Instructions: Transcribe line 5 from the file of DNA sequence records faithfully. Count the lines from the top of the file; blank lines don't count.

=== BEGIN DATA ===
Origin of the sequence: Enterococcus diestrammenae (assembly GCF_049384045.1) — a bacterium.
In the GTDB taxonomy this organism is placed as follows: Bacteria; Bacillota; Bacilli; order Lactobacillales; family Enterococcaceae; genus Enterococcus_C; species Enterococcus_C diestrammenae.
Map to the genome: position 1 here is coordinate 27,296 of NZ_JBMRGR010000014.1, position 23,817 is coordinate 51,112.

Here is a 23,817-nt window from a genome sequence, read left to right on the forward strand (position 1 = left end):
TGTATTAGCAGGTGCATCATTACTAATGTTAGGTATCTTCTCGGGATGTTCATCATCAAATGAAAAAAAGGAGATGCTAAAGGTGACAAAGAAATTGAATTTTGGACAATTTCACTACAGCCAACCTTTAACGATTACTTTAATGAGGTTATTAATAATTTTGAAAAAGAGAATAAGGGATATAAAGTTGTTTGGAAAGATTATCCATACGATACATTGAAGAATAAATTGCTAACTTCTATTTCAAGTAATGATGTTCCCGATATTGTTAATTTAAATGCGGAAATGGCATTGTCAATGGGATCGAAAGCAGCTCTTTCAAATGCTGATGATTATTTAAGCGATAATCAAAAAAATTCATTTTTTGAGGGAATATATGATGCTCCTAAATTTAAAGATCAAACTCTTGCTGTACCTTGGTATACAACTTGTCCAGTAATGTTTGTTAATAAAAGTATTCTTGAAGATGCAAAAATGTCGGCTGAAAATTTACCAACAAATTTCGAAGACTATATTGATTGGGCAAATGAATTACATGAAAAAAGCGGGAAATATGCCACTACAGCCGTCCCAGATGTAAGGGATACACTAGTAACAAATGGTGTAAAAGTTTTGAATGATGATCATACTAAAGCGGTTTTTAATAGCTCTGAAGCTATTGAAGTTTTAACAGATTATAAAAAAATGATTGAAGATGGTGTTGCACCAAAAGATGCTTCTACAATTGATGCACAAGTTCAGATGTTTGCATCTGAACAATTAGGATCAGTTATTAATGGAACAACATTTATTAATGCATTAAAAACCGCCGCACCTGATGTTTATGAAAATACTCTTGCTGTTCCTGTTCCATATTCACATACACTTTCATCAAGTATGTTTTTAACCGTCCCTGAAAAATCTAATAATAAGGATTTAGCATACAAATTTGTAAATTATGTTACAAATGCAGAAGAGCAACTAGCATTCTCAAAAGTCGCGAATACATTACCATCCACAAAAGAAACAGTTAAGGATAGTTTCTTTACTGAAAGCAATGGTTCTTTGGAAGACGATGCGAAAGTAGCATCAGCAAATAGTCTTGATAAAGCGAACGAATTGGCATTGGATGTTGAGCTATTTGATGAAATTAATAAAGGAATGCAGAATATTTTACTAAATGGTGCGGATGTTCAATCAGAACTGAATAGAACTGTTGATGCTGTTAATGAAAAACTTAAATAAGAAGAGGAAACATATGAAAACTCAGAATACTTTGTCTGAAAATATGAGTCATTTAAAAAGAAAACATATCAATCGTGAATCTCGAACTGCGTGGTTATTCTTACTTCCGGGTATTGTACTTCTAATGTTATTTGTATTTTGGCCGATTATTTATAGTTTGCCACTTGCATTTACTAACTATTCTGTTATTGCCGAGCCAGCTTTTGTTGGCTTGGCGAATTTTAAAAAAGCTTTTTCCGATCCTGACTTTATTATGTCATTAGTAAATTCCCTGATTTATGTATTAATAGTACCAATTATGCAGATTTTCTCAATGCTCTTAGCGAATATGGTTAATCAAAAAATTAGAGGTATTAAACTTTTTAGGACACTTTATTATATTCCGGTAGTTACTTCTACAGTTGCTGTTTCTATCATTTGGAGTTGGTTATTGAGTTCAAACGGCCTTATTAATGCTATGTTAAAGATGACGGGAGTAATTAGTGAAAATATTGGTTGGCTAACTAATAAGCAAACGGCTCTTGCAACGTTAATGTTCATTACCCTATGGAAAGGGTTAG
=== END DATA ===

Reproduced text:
TGTATTAGCAGGTGCATCATTACTAATGTTAGGTATCTTCTCGGGATGTTCATCATCAAATGAAAAAAAGGAGATGCTAAAGGTGACAAAGAAATTGAATTTTGGACAATTTCACTACAGCCAACCTTTAACGATTACTTTAATGAGGTTATTAATAATTTTGAAAAAGAGAATAAGGGATATAAAGTTGTTTGGAAAGATTATCCATACGATACATTGAAGAATAAATTGCTAACTTCTATTTCAAGTAATGATGTTCCCGATATTGTTAATTTAAATGCGGAAATGGCATTGTCAATGGGATCGAAAGCAGCTCTTTCAAATGCTGATGATTATTTAAGCGATAATCAAAAAAATTCATTTTTTGAGGGAATATATGATGCTCCTAAATTTAAAGATCAAACTCTTGCTGTACCTTGGTATACAACTTGTCCAGTAATGTTTGTTAATAAAAGTATTCTTGAAGATGCAAAAATGTCGGCTGAAAATTTACCAACAAATTTCGAAGACTATATTGATTGGGCAAATGAATTACATGAAAAAAGCGGGAAATATGCCACTACAGCCGTCCCAGATGTAAGGGATACACTAGTAACAAATGGTGTAAAAGTTTTGAATGATGATCATACTAAAGCGGTTTTTAATAGCTCTGAAGCTATTGAAGTTTTAACAGATTATAAAAAAATGATTGAAGATGGTGTTGCACCAAAAGATGCTTCTACAATTGATGCACAAGTTCAGATGTTTGCATCTGAACAATTAGGATCAGTTATTAATGGAACAACATTTATTAATGCATTAAAAACCGCCGCACCTGATGTTTATGAAAATACTCTTGCTGTTCCTGTTCCATATTCACATACACTTTCATCAAGTATGTTTTTAACCGTCCCTGAAAAATCTAATAATAAGGATTTAGCATACAAATTTGTAAATTATGTTACAAATGCAGAAGAGCAACTAGCATTCTCAAAAGTCGCGAATACATTACCATCCACAAAAGAAACAGTTAAGGATAGTTTCTTTACTGAAAGCAATGGTTCTTTGGAAGACGATGCGAAAGTAGCATCAGCAAATAGTCTTGATAAAGCGAACGAATTGGCATTGGATGTTGAGCTATTTGATGAAATTAATAAAGGAATGCAGAATATTTTACTAAATGGTGCGGATGTTCAATCAGAACTGAATAGAACTGTTGATGCTGTTAATGAAAAACTTAAATAAGAAGAGGAAACATATGAAAACTCAGAATACTTTGTCTGAAAATATGAGTCATTTAAAAAGAAAACATATCAATCGTGAATCTCGAACTGCGTGGTTATTCTTACTTCCGGGTATTGTACTTCTAATGTTATTTGTATTTTGGCCGATTATTTATAGTTTGCCACTTGCATTTACTAACTATTCTGTTATTGCCGAGCCAGCTTTTGTTGGCTTGGCGAATTTTAAAAAAGCTTTTTCCGATCCTGACTTTATTATGTCATTAGTAAATTCCCTGATTTATGTATTAATAGTACCAATTATGCAGATTTTCTCAATGCTCTTAGCGAATATGGTTAATCAAAAAATTAGAGGTATTAAACTTTTTAGGACACTTTATTATATTCCGGTAGTTACTTCTACAGTTGCTGTTTCTATCATTTGGAGTTGGTTATTGAGTTCAAACGGCCTTATTAATGCTATGTTAAAGATGACGGGAGTAATTAGTGAAAATATTGGTTGGCTAACTAATAAGCAAACGGCTCTTGCAACGTTAATGTTCATTACCCTATGGAAAGGGTTAG